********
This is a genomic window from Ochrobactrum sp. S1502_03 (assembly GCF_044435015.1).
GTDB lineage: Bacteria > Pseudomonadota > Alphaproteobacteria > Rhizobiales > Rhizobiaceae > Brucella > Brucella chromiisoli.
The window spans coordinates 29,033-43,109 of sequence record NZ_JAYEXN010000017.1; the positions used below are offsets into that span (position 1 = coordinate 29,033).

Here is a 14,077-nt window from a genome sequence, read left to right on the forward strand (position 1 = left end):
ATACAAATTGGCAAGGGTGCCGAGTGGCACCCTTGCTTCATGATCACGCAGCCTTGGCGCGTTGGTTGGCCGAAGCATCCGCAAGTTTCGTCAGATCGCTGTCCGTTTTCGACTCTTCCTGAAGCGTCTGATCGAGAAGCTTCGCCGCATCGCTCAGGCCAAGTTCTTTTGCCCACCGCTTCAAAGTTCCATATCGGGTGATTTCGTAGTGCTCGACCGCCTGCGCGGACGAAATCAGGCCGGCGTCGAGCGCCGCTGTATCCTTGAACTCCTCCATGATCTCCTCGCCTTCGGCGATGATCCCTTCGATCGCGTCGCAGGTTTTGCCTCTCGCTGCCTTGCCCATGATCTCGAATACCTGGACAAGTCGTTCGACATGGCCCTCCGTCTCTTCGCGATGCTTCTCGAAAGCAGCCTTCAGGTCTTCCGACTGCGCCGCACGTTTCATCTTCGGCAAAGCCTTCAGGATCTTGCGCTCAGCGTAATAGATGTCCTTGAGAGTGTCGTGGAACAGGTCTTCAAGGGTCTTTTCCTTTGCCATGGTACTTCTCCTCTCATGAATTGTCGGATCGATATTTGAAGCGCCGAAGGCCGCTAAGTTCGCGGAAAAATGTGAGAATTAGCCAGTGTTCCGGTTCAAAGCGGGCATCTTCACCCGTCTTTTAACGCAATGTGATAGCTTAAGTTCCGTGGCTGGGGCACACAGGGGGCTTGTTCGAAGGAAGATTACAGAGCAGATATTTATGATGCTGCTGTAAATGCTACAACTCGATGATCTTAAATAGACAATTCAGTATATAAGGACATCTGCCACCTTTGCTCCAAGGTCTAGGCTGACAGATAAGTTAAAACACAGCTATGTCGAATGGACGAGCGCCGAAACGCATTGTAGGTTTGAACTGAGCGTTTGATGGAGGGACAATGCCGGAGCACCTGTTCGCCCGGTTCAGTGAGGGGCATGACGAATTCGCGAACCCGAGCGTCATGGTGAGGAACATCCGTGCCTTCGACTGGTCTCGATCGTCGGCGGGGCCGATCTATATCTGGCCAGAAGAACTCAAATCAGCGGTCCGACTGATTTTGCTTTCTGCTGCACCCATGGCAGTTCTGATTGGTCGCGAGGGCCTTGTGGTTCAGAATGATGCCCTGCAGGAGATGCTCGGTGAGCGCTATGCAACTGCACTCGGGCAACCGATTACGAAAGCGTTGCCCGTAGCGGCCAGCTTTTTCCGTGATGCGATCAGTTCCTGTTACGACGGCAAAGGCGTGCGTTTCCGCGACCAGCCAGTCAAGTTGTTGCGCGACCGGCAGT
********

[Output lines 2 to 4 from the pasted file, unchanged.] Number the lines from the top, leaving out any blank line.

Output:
GTDB lineage: Bacteria > Pseudomonadota > Alphaproteobacteria > Rhizobiales > Rhizobiaceae > Brucella > Brucella chromiisoli.
The window spans coordinates 29,033-43,109 of sequence record NZ_JAYEXN010000017.1; the positions used below are offsets into that span (position 1 = coordinate 29,033).

Here is a 14,077-nt window from a genome sequence, read left to right on the forward strand (position 1 = left end):